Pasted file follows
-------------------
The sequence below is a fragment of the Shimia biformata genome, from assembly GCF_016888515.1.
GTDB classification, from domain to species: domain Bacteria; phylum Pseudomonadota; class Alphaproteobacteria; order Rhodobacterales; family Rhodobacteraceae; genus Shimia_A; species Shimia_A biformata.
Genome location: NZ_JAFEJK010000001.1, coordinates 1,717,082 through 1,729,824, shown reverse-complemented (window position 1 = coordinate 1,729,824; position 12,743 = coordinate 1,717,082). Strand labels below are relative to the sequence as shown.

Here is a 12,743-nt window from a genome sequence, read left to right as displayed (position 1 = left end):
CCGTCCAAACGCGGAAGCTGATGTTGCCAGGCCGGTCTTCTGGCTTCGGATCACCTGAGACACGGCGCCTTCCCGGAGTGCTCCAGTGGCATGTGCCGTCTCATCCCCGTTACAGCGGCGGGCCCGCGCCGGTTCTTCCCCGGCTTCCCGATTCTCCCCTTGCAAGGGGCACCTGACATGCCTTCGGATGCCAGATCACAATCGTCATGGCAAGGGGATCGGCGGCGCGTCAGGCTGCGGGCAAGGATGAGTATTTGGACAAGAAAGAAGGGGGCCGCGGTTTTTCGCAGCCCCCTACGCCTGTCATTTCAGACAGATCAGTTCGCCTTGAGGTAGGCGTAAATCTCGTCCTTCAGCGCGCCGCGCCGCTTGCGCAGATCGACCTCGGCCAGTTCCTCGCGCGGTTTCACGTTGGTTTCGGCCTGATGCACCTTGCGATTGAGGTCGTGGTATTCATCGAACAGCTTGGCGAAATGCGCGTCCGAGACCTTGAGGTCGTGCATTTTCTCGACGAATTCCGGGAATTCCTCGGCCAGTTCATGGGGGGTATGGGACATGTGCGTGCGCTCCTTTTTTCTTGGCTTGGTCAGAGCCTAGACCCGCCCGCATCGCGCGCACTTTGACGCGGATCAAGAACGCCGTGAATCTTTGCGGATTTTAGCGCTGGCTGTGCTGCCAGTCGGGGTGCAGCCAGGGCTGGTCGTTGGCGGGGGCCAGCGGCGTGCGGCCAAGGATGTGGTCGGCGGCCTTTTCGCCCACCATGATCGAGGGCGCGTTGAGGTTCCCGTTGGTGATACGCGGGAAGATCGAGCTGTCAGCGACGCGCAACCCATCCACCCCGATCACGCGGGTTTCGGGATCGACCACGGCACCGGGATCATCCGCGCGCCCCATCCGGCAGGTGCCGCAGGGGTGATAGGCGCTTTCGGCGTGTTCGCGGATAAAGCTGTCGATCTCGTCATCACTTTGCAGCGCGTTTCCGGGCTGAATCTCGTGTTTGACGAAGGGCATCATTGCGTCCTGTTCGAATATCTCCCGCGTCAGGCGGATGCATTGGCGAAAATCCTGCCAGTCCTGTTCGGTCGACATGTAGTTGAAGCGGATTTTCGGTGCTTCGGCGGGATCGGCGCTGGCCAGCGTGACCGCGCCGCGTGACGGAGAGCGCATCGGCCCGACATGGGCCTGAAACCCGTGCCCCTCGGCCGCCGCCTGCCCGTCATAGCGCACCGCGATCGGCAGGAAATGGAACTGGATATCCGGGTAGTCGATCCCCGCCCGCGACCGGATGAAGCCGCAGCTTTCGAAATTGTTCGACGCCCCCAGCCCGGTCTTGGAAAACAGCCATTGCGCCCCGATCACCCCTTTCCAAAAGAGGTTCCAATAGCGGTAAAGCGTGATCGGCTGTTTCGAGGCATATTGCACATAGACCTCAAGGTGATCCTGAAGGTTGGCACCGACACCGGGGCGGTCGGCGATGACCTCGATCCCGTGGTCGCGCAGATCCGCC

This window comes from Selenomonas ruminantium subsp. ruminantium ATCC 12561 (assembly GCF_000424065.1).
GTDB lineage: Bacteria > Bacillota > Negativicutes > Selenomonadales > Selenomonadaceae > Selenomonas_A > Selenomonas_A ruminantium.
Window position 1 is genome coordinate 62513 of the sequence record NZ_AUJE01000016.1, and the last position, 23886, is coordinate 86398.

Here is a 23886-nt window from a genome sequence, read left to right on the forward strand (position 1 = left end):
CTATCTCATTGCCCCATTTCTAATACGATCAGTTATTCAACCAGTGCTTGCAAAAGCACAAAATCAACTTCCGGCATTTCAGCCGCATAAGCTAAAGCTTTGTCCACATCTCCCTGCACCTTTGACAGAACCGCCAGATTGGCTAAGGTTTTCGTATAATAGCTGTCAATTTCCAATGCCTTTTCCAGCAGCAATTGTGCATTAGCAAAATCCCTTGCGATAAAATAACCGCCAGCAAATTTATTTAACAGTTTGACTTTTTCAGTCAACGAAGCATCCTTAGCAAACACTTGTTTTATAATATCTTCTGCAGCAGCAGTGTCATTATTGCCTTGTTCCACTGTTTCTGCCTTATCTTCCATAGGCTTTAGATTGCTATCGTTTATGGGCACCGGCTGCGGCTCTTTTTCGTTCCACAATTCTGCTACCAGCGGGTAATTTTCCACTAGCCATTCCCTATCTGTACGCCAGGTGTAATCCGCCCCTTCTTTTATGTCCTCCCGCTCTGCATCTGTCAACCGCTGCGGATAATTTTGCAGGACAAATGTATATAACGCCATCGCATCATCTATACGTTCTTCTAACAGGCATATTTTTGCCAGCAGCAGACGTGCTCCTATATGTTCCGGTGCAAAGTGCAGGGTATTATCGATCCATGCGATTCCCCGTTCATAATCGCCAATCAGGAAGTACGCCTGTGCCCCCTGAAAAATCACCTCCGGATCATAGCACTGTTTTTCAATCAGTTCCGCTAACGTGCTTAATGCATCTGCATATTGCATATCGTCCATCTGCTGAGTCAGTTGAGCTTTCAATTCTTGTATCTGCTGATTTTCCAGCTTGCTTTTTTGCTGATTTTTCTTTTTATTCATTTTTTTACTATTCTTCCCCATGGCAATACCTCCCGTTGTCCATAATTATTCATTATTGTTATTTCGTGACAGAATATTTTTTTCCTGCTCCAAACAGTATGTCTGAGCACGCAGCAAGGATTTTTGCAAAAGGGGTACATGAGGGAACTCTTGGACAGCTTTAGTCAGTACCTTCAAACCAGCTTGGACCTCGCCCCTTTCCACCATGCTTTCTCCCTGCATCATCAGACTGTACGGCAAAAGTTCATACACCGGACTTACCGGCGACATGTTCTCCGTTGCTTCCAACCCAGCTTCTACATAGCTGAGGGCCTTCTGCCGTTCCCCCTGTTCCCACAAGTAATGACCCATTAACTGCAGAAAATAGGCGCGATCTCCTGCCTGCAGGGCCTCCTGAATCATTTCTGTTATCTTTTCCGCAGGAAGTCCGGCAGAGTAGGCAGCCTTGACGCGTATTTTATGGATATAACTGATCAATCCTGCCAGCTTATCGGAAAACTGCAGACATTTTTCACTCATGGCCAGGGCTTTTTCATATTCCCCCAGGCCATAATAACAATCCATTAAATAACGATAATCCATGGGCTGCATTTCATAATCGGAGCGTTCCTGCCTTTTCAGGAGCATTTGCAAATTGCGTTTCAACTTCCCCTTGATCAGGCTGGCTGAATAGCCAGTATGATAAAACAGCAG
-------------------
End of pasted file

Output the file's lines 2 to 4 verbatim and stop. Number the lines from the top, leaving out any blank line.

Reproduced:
GTDB classification, from domain to species: domain Bacteria; phylum Pseudomonadota; class Alphaproteobacteria; order Rhodobacterales; family Rhodobacteraceae; genus Shimia_A; species Shimia_A biformata.
Genome location: NZ_JAFEJK010000001.1, coordinates 1,717,082 through 1,729,824, shown reverse-complemented (window position 1 = coordinate 1,729,824; position 12,743 = coordinate 1,717,082). Strand labels below are relative to the sequence as shown.

Here is a 12,743-nt window from a genome sequence, read left to right as displayed (position 1 = left end):